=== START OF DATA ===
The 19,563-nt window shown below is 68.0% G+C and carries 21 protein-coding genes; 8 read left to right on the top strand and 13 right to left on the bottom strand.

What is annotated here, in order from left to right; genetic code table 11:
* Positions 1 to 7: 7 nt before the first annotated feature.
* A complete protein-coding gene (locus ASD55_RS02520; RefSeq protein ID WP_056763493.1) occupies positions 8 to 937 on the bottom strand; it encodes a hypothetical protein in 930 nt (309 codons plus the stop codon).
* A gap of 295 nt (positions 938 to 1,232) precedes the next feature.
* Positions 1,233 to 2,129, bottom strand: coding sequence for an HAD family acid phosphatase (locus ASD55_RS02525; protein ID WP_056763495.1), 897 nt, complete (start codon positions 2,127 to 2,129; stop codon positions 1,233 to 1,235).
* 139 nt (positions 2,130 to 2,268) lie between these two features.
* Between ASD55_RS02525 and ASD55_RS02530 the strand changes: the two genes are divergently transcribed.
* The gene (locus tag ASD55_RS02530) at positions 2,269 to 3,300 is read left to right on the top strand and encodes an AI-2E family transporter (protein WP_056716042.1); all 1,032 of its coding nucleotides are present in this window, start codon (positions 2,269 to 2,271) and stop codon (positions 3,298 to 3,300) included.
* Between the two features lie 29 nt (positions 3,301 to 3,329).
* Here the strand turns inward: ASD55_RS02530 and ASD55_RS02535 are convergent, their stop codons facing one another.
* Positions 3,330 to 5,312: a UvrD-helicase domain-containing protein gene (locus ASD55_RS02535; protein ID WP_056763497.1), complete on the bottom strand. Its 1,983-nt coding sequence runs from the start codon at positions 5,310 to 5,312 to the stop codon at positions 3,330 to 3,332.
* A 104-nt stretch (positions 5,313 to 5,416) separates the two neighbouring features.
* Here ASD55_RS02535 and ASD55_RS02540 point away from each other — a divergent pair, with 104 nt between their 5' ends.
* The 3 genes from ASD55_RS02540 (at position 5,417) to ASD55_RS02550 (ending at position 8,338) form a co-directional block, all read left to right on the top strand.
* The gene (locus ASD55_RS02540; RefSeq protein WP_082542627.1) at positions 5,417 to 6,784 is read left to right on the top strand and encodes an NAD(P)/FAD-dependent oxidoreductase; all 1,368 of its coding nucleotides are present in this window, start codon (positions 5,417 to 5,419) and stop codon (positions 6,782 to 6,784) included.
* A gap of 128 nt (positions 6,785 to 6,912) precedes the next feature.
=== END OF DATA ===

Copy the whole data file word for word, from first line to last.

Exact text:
The 19,563-nt window shown below is 68.0% G+C and carries 21 protein-coding genes; 8 read left to right on the top strand and 13 right to left on the bottom strand.

What is annotated here, in order from left to right; genetic code table 11:
* Positions 1 to 7: 7 nt before the first annotated feature.
* A complete protein-coding gene (locus ASD55_RS02520; RefSeq protein ID WP_056763493.1) occupies positions 8 to 937 on the bottom strand; it encodes a hypothetical protein in 930 nt (309 codons plus the stop codon).
* A gap of 295 nt (positions 938 to 1,232) precedes the next feature.
* Positions 1,233 to 2,129, bottom strand: coding sequence for an HAD family acid phosphatase (locus ASD55_RS02525; protein ID WP_056763495.1), 897 nt, complete (start codon positions 2,127 to 2,129; stop codon positions 1,233 to 1,235).
* 139 nt (positions 2,130 to 2,268) lie between these two features.
* Between ASD55_RS02525 and ASD55_RS02530 the strand changes: the two genes are divergently transcribed.
* The gene (locus tag ASD55_RS02530) at positions 2,269 to 3,300 is read left to right on the top strand and encodes an AI-2E family transporter (protein WP_056716042.1); all 1,032 of its coding nucleotides are present in this window, start codon (positions 2,269 to 2,271) and stop codon (positions 3,298 to 3,300) included.
* Between the two features lie 29 nt (positions 3,301 to 3,329).
* Here the strand turns inward: ASD55_RS02530 and ASD55_RS02535 are convergent, their stop codons facing one another.
* Positions 3,330 to 5,312: a UvrD-helicase domain-containing protein gene (locus ASD55_RS02535; protein ID WP_056763497.1), complete on the bottom strand. Its 1,983-nt coding sequence runs from the start codon at positions 5,310 to 5,312 to the stop codon at positions 3,330 to 3,332.
* A 104-nt stretch (positions 5,313 to 5,416) separates the two neighbouring features.
* Here ASD55_RS02535 and ASD55_RS02540 point away from each other — a divergent pair, with 104 nt between their 5' ends.
* The 3 genes from ASD55_RS02540 (at position 5,417) to ASD55_RS02550 (ending at position 8,338) form a co-directional block, all read left to right on the top strand.
* The gene (locus ASD55_RS02540; RefSeq protein WP_082542627.1) at positions 5,417 to 6,784 is read left to right on the top strand and encodes an NAD(P)/FAD-dependent oxidoreductase; all 1,368 of its coding nucleotides are present in this window, start codon (positions 5,417 to 5,419) and stop codon (positions 6,782 to 6,784) included.
* A gap of 128 nt (positions 6,785 to 6,912) precedes the next feature.